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June 22, 2023

ICOM VoicesAccessible to all: measures that benefit all museumgoers


Science communicator at Miraikan - The National Museum of Emerging Science and Innovation, Japan

Keywords: accessibility, inclusion, diversity, communication, technology

Miraikan toward an accessible museum

Diverse groups of people visit Miraikan, a national science museum in Japan, and see the latest scientific breakthroughs and cutting-edge technologies. Miraikan – which means “house of futures” in Japanese – aims to be an open platform where everyone can contribute to creating a brighter future. Improving museum accessibility is essential to truly include everyone in this process, no matter the nationality, no matter cultural background, no matter the physical features and more. 

As an in-house science communicator, serving as a bridge between science and society, my main role is to tackle this challenge. In this article, I share what my colleagues and I have learned by developing accessible museum programs.

Designing a visual guided tour with deaf and hard of hearing visitors 

Fig. 1. See Through Captions: a handy transparent display that converts spoken words to texts in real-time. © xDiversity

Miraikan hosts research laboratories run by external researchers. One of them, the xDiversity project, developed real-time caption display named See Through Captions (Fig. 1.). This technological tool converts spoken words into texts that quickly appear on a display. The facial expressions of the user, another key element of communication, can also be seen through the transparent screen (Fig. 1.). This device inspired us to design a visual guided tour for deaf and hard of hearing visitors in collaboration with the research team. 

However, establishing an effective communication channel didn’t happen overnight. We quickly learned how challenging it is to fine-tune the way we speak to the device. Here is an example: Let’s say you wish to introduce an exhibit behind you. To do so, you may say something like this, pointing to the exhibit, “I will introduce that exhibit to you”. But participants told us that what the word “that” specifically indicates is unclear since they are looking at the words shown on the display. They cannot see the gesture that specifies where “that” direction is at the same time.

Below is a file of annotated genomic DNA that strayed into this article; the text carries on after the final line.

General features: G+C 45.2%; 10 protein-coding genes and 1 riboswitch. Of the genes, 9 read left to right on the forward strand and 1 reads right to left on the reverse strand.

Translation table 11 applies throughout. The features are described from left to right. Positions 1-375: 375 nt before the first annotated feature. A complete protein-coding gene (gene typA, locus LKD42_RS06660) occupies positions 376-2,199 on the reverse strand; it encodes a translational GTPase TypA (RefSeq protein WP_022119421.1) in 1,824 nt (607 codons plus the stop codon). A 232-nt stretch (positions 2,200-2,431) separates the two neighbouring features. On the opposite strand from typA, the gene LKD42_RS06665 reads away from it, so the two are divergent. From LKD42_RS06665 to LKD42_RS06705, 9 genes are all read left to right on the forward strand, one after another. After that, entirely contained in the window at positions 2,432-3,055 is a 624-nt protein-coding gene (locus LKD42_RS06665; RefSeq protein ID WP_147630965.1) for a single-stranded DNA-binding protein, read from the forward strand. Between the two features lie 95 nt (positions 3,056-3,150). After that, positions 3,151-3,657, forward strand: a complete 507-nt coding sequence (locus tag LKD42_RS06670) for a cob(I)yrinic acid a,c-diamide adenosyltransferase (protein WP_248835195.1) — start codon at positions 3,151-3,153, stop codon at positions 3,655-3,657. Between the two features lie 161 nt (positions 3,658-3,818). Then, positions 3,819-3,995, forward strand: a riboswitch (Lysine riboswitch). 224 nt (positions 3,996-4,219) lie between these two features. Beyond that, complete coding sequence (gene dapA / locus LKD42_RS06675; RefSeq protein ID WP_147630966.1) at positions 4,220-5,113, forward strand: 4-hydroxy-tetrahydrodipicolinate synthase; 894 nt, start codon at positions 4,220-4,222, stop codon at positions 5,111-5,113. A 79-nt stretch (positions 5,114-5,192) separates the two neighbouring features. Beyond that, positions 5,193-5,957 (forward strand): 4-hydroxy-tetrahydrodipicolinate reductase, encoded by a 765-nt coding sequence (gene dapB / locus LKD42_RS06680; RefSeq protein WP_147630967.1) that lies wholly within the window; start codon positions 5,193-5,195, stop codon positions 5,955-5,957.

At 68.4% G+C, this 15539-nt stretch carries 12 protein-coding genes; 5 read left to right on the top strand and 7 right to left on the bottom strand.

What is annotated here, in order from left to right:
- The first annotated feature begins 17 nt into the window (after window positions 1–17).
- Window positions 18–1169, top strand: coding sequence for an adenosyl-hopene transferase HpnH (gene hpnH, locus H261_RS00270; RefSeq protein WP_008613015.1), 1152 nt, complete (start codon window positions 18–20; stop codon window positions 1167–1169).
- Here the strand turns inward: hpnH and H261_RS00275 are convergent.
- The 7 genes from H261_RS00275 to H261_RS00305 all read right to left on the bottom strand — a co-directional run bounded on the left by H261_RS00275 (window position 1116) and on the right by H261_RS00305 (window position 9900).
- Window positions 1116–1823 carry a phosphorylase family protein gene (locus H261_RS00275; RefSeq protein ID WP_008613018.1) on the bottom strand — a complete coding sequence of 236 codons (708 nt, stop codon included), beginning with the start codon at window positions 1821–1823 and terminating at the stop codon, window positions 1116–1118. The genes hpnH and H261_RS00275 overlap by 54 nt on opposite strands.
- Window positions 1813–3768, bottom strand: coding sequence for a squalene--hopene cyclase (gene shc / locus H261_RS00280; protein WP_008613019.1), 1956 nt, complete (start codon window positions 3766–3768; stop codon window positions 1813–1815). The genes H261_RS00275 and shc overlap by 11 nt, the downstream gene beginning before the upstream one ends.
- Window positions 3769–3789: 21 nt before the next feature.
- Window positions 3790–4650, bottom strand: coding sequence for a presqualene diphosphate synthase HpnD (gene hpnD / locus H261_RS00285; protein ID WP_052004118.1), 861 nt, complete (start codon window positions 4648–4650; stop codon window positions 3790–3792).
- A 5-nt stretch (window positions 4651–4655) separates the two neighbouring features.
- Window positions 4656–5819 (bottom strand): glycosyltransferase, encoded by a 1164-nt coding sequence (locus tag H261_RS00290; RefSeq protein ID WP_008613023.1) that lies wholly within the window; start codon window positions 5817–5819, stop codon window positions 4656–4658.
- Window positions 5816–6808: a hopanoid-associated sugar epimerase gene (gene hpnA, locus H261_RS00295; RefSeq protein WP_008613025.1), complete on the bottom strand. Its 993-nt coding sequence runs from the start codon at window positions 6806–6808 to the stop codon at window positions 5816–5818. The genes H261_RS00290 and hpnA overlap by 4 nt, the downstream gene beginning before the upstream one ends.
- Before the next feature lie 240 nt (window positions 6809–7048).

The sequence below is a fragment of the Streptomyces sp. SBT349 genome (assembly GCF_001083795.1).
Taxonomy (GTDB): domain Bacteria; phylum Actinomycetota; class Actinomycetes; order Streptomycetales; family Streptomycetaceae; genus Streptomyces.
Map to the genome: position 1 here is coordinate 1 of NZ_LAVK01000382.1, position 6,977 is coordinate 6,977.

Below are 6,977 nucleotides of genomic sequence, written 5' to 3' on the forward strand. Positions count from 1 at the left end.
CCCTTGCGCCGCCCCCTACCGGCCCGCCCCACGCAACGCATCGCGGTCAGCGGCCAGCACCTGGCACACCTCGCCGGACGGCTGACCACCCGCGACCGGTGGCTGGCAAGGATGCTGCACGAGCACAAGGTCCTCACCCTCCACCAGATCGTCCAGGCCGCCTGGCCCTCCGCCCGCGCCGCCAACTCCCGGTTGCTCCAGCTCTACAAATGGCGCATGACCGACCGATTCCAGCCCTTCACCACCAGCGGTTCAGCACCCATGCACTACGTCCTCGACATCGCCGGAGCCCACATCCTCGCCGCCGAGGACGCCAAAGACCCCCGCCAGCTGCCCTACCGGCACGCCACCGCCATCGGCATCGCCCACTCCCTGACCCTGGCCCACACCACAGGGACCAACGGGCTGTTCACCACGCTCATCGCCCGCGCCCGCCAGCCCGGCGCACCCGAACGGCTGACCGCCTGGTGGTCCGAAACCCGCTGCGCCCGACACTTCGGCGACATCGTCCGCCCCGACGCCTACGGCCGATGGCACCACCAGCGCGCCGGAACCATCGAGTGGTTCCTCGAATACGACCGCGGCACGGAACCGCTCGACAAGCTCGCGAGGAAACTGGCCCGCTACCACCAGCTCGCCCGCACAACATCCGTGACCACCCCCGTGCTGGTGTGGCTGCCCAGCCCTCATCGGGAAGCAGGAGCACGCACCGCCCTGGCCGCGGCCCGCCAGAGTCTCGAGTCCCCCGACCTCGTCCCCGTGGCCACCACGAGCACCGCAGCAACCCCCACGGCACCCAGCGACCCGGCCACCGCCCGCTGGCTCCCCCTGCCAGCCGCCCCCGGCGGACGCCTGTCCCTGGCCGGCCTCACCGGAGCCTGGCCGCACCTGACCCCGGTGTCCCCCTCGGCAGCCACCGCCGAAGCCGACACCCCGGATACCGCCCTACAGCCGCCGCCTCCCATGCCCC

This is how we adapted: first, the guide says “I will introduce you to an exhibit behind me”. He waits to ensure all participants have finished reading what he said, then points at the exhibit. Seeing things through the attendees’ eyes allowed us to adjust this tool in order to visually communicate better.     

Fig. 2. A scene from the visual guided tour, where the guides, the translator and participants interact with each other. © Miraikan – The National Museum of Emerging Science and Innovation & xDiversity

We keep developing the tour with participants and professionals. For example, a Japanese Sign Language (JSL) interpreter is now helping us with the tours (Fig. 2.). He mainly helps deaf children who have JSL as their first language and Japanese as a second language, this is because we noticed that it is challenging for children to read Japanese on the display tool. This also allows all participants to enjoy the tour either in JSL, or in written Japanese. They can express their thoughts by different means:  writing, drawing, or signing (Fig. 2.). An illustrated storyboard (Fig. 2.) is also sometimes used by guides to help attendees (especially deaf children) to visualize what is being explained. 

This is an ongoing process and we will keep developing the tour. It is important to emphasize that we always work on improving accessibility together with the people involved.